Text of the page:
Duchenne muscular dystrophy (DMD) is a particularly nasty rare and fatal disease. It predominantly affects boys, slowly robbing them of their ability to control their muscles. By 10 years of age, boys with DMD start to lose the ability to walk; by 12, most need a wheelchair to get around. Eventually they become paralyzed, and need round-the-clock care.
There are no effective long-term treatments and the average life expectancy is just 25.
DMD Research team: Photo courtesy Ottawa Hospital Research Inst.
But now researchers in Canada have made a discovery that could pave the way to new approaches to treating DMD. In a study published in the journal Nature Medicine, they show that DMD is caused by defective muscle stem cells.
In a news release Dr. Michael Rudnicki, senior author of the study, says this discovery is completely changing the way they think about the condition:
“For nearly 20 years, we’ve thought that the muscle weakness observed in patients with Duchenne muscular dystrophy is primarily due to problems in their muscle fibers, but our research shows that it is also due to intrinsic defects in the function of their muscle stem cells. This completely changes our understanding of Duchenne muscular dystrophy and could eventually lead to far more effective treatments.”
Loss and confused
DMD is caused by a genetic mutation that results in the loss of a protein called dystrophin. Rudnicki and his team found that without dystrophin muscle stem cells – which are responsible for repairing damage after injury – produce far fewer functional muscle fibers. The cells are also confused about where they are:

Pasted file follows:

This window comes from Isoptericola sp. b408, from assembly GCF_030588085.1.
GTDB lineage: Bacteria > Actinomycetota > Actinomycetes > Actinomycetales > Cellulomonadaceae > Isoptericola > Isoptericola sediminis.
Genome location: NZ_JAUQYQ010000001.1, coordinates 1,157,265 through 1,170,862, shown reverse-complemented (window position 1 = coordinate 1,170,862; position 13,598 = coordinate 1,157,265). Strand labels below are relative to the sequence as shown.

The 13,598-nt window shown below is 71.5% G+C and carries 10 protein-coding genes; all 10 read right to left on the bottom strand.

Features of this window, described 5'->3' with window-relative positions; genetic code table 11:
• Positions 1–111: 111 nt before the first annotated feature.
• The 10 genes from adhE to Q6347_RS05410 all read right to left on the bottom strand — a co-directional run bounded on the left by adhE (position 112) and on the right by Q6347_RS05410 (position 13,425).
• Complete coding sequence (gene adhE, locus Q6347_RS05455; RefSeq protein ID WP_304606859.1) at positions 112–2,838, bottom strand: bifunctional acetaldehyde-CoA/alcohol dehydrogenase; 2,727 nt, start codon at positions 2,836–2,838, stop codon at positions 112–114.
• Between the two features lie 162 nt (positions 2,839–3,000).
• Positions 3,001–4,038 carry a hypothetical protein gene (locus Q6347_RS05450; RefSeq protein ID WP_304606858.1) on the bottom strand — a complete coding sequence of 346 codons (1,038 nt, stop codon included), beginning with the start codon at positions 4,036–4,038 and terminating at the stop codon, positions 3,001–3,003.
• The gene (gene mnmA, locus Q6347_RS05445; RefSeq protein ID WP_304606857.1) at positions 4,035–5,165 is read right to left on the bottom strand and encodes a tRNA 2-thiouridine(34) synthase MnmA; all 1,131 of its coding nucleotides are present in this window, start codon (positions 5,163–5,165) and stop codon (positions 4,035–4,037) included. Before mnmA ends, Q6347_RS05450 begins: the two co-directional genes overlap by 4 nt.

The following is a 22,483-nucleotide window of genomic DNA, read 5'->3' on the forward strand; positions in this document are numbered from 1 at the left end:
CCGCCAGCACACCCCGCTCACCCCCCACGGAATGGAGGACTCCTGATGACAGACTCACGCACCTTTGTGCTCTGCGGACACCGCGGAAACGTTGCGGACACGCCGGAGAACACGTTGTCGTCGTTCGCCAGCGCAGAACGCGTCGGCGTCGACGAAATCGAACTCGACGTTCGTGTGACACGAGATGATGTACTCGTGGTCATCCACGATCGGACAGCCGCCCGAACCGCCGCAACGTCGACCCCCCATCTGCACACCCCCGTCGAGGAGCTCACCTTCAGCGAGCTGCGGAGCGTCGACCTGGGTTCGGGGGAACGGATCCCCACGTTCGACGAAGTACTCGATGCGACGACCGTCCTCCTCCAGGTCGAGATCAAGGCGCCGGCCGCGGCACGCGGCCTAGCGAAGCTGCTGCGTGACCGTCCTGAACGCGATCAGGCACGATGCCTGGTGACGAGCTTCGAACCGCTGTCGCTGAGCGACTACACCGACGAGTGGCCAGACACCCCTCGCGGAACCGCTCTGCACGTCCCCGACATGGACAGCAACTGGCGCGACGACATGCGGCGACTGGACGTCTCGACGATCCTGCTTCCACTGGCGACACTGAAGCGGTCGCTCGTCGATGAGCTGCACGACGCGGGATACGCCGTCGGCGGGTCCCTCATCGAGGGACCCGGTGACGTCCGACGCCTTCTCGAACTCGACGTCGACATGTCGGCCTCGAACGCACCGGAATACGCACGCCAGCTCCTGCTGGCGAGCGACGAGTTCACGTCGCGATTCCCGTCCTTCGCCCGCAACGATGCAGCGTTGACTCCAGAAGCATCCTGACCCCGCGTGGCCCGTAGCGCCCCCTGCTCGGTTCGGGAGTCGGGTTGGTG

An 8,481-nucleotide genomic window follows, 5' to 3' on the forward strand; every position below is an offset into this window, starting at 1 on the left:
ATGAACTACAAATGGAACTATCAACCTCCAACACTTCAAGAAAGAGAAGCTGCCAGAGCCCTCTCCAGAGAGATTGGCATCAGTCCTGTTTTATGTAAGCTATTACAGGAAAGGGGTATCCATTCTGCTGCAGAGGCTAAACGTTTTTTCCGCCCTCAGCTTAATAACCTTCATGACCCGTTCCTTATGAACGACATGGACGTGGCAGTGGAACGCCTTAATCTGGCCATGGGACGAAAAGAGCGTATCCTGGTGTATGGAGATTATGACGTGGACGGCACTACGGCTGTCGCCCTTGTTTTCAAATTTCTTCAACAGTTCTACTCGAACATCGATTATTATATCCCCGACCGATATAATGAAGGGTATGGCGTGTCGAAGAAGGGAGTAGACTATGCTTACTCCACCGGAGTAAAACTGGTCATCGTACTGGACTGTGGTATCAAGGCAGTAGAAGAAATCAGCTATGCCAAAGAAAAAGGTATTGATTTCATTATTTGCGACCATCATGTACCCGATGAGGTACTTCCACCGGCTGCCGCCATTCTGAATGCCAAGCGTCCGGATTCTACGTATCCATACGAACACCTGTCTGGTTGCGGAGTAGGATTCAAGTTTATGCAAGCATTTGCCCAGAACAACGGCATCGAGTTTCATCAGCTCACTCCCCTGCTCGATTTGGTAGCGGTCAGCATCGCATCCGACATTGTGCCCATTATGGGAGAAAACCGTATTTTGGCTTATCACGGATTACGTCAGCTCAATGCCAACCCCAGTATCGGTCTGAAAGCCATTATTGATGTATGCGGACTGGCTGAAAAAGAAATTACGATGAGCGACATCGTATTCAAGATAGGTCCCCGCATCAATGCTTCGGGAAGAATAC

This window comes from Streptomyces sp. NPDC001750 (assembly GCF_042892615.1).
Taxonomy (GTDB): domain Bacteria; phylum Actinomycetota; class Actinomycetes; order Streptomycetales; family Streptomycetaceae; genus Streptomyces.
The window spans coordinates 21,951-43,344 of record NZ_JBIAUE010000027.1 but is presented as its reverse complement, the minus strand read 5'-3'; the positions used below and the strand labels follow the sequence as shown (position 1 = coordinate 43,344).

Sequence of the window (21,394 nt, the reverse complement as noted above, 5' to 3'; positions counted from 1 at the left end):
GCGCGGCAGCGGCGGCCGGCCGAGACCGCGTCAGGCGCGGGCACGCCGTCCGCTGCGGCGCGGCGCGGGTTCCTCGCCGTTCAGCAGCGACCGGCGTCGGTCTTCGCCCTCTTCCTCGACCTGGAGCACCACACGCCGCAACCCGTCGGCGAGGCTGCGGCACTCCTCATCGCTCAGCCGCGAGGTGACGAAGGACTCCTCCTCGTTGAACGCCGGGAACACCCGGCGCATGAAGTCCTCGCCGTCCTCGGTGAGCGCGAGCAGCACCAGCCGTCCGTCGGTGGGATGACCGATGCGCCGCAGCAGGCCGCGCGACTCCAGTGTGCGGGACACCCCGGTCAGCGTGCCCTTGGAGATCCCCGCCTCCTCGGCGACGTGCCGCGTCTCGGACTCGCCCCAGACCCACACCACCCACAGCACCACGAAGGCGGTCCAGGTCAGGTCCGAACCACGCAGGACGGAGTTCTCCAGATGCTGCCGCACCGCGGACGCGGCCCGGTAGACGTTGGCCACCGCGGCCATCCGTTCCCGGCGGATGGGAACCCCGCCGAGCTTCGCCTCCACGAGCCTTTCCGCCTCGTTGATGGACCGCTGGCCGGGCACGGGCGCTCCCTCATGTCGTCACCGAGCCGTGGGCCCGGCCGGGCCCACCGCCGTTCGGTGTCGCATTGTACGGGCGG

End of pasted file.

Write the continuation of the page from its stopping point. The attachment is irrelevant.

“Muscle stem cells that lack dystrophin cannot tell which way is up and which way is down. This is crucial because muscle stem cells need to sense their environment to decide whether to produce more stem cells or to form new muscle fibers. Without this information, muscle stem cells cannot divide properly and cannot properly repair damaged muscle.”
While the work was done in mice the researchers are confident it will also apply to humans, as the missing protein is almost identical in all animals.
The researchers are already looking for ways they can use this discovery to develop new treatments for DMD, hopefully one day turning it from a fatal condition, to a chronic one.
Dr. Ronald Worton, the co-discoverer of the DMD gene in 1987, says this discovery has been a long-time coming but is both welcome and exciting:
“When we discovered the gene for Duchenne muscular dystrophy, there was great hope that we would be able to develop a new treatment fairly quickly. This has been much more difficult than we initially thought, but Dr. Rudnicki’s research is a major breakthrough that should renew hope for researchers, patients and families.”
In this video CIRM grantee, Dr. Helen Blau from Stanford University, talks about a new mouse model created by her lab that more accurately mimics the Duchenne symptoms observed in people. This opens up opportunities to better understand the disease and to develop new therapies.